Research Activities, February 2014
Clozapine's superior effectiveness relative to other antipsychotic drugs is confirmed
The superior effectiveness of the antipsychotic drug clozapine in the treatment of schizophrenia, demonstrated in clinical trials, is not influenced by the patient's race or ethnicity, according to a new study. In a study of black, Latino, and white Florida residents with schizophrenia insured by Medicaid, of 20,122 persons prescribed an antipsychotic drug, the proportion of blacks and Latinos taking clozapine (2.3 percent and 2.1 percent, respectively) was lower than that of whites (5.9 percent).
Julie M. Donohue, Ph.D., of the University of Pittsburgh's Graduate School of Public Health, Marcela Horvitz-Lennon, of the RAND Corporation, and colleagues compared 749 propensity score-matched sets of clozapine users and users of other antipsychotics. They found that clozapine users, regardless of race or ethnicity, had a 55 percent lower risk of discontinuing their medication. Moroever, the time to discontinuation of antipsychotic medication was longer for clozapine users than users of other antipsychotic drugs, regardless of race or ethnicity (clozapine median days to discontinuation: 1,422 for blacks, 1,659 for Latinos, 1,228 for whites; other antipsychotics median days to discontinuation: 459 for blacks, 566 for Latinos, 639 for whites).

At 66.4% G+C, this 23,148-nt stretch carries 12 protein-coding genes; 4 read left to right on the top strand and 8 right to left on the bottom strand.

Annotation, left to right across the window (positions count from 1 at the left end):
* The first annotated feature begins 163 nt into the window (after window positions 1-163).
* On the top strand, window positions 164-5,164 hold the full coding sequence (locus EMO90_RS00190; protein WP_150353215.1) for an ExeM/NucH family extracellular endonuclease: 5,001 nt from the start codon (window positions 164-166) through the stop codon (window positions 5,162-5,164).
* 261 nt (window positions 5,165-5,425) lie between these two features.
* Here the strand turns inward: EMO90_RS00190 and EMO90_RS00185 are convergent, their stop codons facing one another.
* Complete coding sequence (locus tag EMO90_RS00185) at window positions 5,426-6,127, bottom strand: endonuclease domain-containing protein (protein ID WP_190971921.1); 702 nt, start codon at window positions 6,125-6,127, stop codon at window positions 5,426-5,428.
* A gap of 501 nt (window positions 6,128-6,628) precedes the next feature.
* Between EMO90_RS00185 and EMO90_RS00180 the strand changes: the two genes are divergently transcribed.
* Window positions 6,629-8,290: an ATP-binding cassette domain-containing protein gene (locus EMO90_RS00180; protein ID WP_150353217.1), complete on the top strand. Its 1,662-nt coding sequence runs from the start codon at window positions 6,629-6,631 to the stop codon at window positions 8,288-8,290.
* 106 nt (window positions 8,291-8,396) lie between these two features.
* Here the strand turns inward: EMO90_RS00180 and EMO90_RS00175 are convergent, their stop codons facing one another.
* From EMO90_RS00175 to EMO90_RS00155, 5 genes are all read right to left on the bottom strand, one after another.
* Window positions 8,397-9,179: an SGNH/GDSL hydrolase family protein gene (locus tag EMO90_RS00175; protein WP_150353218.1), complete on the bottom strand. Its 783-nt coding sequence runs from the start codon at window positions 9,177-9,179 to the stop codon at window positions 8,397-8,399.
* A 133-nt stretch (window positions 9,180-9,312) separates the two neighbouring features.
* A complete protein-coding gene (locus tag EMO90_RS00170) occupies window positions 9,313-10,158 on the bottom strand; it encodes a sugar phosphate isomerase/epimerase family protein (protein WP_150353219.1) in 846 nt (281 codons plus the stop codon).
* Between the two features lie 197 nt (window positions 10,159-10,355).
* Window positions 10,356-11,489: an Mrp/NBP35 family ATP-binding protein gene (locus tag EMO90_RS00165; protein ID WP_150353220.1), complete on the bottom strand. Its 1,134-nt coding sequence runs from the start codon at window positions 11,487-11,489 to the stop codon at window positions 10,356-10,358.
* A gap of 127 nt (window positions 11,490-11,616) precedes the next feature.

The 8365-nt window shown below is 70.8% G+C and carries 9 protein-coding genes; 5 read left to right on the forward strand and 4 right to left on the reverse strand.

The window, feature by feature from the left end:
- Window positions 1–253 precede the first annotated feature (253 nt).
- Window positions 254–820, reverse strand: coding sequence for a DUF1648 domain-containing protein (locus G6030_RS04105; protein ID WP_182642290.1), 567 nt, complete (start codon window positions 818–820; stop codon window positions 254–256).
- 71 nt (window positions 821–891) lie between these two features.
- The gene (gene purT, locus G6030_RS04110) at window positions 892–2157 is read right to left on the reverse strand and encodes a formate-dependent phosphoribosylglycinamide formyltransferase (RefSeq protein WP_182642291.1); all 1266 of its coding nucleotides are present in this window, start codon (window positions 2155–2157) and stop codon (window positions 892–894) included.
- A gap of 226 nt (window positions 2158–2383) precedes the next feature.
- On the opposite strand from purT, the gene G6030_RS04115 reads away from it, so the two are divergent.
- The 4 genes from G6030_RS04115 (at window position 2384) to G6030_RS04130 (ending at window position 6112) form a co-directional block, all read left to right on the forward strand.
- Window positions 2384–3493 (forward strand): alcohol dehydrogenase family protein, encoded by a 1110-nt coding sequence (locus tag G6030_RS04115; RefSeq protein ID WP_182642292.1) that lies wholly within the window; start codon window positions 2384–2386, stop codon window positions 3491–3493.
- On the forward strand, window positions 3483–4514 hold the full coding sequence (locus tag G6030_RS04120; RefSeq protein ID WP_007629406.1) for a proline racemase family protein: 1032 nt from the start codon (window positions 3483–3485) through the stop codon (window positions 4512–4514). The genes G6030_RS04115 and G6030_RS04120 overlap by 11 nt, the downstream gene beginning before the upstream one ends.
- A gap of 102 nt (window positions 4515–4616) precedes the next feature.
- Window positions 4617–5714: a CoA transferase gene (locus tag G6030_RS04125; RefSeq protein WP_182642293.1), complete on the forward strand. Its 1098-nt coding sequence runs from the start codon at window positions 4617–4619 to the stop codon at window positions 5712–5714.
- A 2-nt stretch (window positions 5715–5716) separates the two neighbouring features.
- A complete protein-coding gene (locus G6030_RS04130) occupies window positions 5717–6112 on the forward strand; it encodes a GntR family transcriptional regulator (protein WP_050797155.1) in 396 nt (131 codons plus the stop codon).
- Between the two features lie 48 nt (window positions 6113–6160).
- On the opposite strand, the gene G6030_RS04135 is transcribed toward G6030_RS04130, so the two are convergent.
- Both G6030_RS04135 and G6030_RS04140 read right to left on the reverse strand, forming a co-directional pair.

The researchers note that their findings highlight the need for efforts to boost clozapine use, particularly among minority groups. The study was funded in part by AHRQ (HS17695).
More details are in "The effect of race–ethnicity on the comparative effectiveness of clozapine among Medicaid beneficiaries," by Marcela Horvitz-Lennon, M.D., M.P.H., Dr. Donohue, Judith R. Lave, Ph.D., Margarita Alegria, Ph.D., and Sharon-Lise T. Normand, Ph.D., in Psychiatric Services 64(3), pp. 230-237, 2013.
Page originally created February 2014